China’s Ripening Market: Think Globally, Act Socially

7th May 2014 1 Comment

What connection does China have to social media? While it’s well known that Asia’s market giant is the world’s largest exporter (and now also the second largest import economy in the world), what you might not know is that in 2012 alone, 309 million people in China used social media channels. This is roughly the equivalent of every man, woman, and child in the USA using Twitter or Facebook.

By the Numbers
As noted in our last post, 1.3 billion people in the fastest growing major economy in the world don’t use any social network that comes from the West. Sina Weibo and Tencent Weibo are China’s answer to the big Western channels, and they can provide unprecedented insights for anyone hoping to enter and win in the China market.

Sina Weibo is the most popular microblog in China:

  • 61 million daily active users
  • Over 500 million users registered
  • Helpful for understanding established, growing markets

Tencent Weibo offers integrated messaging, video sharing, and music sharing. It’s very feature-rich, compared to Sina Weibo:

  • 100 million daily active users
  • 50 million posts per day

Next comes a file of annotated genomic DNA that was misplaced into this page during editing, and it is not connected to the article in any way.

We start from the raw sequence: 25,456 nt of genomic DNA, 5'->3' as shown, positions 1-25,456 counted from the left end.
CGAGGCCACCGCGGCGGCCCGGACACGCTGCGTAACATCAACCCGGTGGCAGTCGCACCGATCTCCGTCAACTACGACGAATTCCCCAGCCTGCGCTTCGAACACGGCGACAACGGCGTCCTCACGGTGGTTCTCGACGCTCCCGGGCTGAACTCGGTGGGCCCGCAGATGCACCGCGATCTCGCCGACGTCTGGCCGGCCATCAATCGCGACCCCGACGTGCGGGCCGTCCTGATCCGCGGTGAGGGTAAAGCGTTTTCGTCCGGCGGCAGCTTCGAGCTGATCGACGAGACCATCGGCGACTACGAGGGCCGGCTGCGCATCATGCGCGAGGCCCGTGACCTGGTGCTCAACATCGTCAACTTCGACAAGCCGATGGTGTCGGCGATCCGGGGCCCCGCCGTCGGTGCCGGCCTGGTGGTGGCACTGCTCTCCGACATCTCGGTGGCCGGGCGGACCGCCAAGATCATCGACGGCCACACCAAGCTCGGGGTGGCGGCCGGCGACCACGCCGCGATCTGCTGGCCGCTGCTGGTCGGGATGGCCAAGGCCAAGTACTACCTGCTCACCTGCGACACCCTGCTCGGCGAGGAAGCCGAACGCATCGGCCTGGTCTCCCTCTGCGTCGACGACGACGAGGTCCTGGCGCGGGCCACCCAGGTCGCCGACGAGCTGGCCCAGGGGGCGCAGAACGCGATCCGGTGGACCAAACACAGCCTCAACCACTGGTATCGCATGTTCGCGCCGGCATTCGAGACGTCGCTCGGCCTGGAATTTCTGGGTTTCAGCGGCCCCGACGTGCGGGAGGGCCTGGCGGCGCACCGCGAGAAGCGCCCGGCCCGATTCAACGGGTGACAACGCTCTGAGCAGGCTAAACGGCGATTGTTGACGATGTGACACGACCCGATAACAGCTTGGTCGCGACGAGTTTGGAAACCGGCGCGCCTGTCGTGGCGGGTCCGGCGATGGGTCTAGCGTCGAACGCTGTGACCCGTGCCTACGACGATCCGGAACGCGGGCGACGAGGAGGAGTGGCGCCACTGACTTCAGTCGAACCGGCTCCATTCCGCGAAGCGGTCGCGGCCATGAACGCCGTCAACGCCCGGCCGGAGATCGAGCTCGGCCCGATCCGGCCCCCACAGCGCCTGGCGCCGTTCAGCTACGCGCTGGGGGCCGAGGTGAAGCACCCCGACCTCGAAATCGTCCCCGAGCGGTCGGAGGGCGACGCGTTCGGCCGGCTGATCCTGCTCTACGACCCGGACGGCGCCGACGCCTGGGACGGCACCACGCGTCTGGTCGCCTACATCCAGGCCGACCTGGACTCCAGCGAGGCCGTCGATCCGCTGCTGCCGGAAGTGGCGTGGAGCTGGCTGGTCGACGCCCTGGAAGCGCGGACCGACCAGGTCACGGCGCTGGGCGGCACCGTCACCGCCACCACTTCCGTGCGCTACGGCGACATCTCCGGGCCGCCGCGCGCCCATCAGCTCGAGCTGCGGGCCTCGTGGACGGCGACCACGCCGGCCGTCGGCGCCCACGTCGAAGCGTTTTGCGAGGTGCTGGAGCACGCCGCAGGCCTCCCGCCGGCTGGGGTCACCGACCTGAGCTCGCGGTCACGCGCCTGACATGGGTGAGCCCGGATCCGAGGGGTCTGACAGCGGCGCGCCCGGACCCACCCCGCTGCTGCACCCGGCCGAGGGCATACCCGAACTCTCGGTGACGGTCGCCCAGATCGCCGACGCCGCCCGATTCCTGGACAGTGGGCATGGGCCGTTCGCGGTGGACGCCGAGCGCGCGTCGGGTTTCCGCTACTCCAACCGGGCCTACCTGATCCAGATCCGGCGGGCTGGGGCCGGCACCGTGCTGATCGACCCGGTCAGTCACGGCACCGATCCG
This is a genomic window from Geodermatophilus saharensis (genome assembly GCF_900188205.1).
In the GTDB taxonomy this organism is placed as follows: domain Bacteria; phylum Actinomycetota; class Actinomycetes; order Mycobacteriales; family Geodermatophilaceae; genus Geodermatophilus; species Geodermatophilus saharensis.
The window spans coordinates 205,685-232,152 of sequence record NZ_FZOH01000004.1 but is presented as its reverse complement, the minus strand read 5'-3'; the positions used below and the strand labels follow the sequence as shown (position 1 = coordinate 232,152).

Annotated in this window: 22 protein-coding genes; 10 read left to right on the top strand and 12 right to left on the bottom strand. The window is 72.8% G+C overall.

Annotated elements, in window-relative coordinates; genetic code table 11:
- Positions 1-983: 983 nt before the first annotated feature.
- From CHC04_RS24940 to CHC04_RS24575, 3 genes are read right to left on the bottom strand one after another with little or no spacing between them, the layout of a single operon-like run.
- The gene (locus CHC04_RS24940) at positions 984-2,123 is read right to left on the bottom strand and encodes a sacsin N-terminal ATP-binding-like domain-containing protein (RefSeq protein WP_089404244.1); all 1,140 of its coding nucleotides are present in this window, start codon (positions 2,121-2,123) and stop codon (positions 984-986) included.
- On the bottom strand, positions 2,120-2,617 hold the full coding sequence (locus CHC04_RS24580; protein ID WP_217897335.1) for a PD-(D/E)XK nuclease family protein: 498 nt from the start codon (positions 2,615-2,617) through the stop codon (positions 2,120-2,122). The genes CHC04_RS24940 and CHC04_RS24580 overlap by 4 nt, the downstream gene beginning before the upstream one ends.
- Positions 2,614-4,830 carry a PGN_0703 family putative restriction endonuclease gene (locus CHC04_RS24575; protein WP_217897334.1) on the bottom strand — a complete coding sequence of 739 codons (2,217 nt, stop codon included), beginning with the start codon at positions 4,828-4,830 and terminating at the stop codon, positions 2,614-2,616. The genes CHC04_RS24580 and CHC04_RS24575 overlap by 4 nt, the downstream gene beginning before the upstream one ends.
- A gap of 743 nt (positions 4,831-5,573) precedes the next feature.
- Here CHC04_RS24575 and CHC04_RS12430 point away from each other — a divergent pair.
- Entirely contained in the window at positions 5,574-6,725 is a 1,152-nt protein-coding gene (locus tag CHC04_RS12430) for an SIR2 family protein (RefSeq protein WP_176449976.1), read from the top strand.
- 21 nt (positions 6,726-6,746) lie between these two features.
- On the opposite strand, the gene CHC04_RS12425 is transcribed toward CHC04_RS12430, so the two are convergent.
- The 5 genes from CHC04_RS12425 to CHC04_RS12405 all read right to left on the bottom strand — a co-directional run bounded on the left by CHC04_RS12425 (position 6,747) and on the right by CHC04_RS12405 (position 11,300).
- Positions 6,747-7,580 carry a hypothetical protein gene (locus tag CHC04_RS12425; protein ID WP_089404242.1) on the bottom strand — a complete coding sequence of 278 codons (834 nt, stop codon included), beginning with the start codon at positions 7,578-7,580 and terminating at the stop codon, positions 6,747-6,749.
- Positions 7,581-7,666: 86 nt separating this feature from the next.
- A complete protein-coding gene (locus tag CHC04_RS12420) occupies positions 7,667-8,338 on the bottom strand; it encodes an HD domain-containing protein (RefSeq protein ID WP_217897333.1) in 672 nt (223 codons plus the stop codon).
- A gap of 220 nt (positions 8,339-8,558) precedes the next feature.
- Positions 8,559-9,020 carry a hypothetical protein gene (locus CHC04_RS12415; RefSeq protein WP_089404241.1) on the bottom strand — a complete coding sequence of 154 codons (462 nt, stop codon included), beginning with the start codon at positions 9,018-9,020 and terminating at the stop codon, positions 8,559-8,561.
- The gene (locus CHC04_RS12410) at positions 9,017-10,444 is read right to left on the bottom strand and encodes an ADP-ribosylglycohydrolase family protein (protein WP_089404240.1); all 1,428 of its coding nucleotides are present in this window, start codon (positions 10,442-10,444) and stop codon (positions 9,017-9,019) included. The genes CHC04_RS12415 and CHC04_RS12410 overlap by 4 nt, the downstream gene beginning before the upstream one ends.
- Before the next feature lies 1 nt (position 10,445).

• Supports Chinese and English
  • Effective for perspective into faster growing, lesser-known markets

The Good…
As many as 500 million Chinese could enter the global middle class over the next decade, according to Ernst & Young.

  • 82% of social media users in China are under 40
  • 80% of luxury buyers are 45 and under
  • 60% of the population will live in urban centers by 2020

Within this urbanized (=concentrated buying power), nascent middle class, McKinsey predicts that the upper middle class is poised to become the principal generator of consumer spending over the next decade. But what seems like an easy target may not be so straightforward as the numbers suggest.

The (Not-So-) Bad…
Because 95% of China’s social media is written in Mandarin, a character-based language without spaces, interpreting large volumes of social data presents new obstacles.

But word tokenization and text processing techniques offer precise identification of terms like brands, products, and slang. Mandarin is also supported via character chunking, which allows for more accurate keyword and phrase detection.

The Ugly
China is a tricky market, though. Branding, marketing, and ideas that are successful in Western territories may not translate well to China. With a tech- and social-savvy population, missteps and misunderstandings can spread like wildfire, burning huge investments of time and money.

A Solution: Social Graces
Combining social data with your own internal brand data can help craft an effective strategy for entering new territory, where understanding the culture is paramount to victory in China’s burgeoning market.

Next week we’ll take a look at how cultural blinders have led to some failed forays into China, and discuss ways that social can be leveraged to avoid the same mistakes.

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